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Should I Convert to Single Speed?

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Should I Convert to Single Speed?

Old 09-12-12, 12:33 PM
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_dylan
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Should I Convert to Single Speed?

I'm looking to keep this ol' beater and I'm going to replace some much needed parts on it--seat post, pedals, pie plate (or at least re-finish it)

But I'm curious as to whether it's a good idea to make it a single speed.

It's nice to have the gears, so that it's an easier commute around the hilly city of Knoxville, but I know there are positives to the single speed as well..

However, I don't know exactly what the positives and negatives are.. So can anyone sell me on converting? Or deter me from it?

Thanks!

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Old 09-12-12, 12:39 PM
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The positives of singlespeed are simplicity and weight. The negative is loss of versatility. As someone whose first adult bike was a single speed, and who has tried to integrate a single speed "beater" into my stable of bikes, I recommend against it. I didn't ride the single speed bikes I have owned much at all. In fact, I stopped biking for a couple years when the only bike I had was a single speed.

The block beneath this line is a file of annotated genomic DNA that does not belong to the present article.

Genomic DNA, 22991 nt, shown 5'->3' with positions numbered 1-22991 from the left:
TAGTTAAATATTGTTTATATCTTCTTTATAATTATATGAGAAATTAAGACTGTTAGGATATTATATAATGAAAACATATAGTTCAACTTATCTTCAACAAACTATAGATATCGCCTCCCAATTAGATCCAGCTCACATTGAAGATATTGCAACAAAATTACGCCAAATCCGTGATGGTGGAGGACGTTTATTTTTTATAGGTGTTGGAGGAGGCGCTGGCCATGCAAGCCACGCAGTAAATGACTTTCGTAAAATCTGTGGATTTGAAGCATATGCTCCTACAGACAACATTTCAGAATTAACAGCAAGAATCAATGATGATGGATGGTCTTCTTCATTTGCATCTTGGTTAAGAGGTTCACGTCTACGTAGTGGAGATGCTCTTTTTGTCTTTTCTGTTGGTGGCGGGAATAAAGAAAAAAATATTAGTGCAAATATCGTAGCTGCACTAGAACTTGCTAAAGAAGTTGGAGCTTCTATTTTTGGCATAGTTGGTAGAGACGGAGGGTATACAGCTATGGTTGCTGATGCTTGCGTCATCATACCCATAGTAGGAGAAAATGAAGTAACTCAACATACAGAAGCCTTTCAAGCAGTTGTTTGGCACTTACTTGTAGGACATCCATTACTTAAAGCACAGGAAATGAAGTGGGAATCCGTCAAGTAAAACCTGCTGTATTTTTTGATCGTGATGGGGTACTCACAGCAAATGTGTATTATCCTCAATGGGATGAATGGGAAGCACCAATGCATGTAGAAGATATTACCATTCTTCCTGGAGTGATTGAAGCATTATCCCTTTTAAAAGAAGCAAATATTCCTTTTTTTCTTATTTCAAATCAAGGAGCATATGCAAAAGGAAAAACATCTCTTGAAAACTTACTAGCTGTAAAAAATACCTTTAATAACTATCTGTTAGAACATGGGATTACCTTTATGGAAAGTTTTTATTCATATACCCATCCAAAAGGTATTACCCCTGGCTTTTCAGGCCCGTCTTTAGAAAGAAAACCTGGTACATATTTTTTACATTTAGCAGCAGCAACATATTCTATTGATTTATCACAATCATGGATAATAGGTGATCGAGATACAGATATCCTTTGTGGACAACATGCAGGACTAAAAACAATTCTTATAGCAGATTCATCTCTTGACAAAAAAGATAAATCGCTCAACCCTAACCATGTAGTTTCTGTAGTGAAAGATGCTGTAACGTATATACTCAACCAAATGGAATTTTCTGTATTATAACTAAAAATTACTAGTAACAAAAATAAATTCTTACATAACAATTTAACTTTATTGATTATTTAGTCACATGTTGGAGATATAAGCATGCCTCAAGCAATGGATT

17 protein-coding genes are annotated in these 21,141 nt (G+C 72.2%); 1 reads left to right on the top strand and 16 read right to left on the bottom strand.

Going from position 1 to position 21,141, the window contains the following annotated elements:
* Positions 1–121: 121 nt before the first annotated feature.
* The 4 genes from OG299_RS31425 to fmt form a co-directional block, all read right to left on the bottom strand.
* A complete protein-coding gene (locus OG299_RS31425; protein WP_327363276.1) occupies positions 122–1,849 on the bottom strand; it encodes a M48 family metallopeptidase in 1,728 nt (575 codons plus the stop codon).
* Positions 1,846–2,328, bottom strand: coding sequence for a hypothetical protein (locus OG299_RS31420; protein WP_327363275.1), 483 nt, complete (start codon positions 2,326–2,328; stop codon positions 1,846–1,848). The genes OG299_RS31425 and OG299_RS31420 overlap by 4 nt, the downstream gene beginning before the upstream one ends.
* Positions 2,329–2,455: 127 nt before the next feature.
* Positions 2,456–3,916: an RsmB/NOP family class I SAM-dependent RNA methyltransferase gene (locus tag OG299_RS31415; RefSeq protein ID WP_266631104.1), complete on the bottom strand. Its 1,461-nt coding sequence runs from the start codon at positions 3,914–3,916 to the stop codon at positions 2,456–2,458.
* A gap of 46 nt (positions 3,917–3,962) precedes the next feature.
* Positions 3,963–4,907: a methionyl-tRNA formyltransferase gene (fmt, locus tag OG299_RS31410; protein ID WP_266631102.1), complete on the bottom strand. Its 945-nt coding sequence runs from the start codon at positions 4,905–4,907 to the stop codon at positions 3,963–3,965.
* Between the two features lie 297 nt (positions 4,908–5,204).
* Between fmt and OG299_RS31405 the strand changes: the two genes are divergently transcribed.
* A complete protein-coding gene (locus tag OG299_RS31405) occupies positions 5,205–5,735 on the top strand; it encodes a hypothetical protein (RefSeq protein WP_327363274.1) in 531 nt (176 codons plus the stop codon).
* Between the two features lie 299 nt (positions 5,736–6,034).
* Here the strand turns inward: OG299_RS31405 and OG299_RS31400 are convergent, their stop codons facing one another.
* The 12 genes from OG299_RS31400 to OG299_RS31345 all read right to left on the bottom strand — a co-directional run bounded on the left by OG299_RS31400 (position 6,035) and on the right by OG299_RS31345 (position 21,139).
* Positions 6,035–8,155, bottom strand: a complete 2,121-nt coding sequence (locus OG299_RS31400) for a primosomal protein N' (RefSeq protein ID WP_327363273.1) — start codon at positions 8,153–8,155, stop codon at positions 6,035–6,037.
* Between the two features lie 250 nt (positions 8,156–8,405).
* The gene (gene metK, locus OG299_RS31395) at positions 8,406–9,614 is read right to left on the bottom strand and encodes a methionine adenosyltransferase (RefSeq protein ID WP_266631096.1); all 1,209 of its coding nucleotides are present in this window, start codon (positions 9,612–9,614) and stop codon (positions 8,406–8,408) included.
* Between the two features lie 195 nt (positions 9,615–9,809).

IMO, a better option if you want simplicity without sacrificing too much versatility is a conversion to an internal gear hub.
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Old 09-12-12, 12:45 PM
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It's not necessarily that I'm looking for simplicity--I had just gone to the bike shop recently and got into a conversation where dude suggested converting it. He never really told me why, he just thought it'd look cool, I think. Who knows? It just got me thinking.
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Old 09-12-12, 12:55 PM
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It probably would look cool. IMO, the reason single speeds / fixies look cool is because of simplicity. The drivetrain and chainline become less complicated and more attractive to the eye. After a while, the decreased versatility overruled the visual attraction for me. Although you achieve a very similar look with an IGH. Everybody's different and it might not be the same for you, of course.
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Old 09-12-12, 01:02 PM
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That Sekine has the nifty pie plate spoke protector, which would probably come off if you use a single cog freewheel.

I kind of like the idea of having a singlespeed around if it isn't your only bike.

Your bike has the bolt-on rear derailleur plate and clamp-on shifter bosses so it would be a clean conversion for the most part, and easy enough to convert back later on if you change your mind. You will probably end up with a different crankset if you want to do it right, which will add to the cost.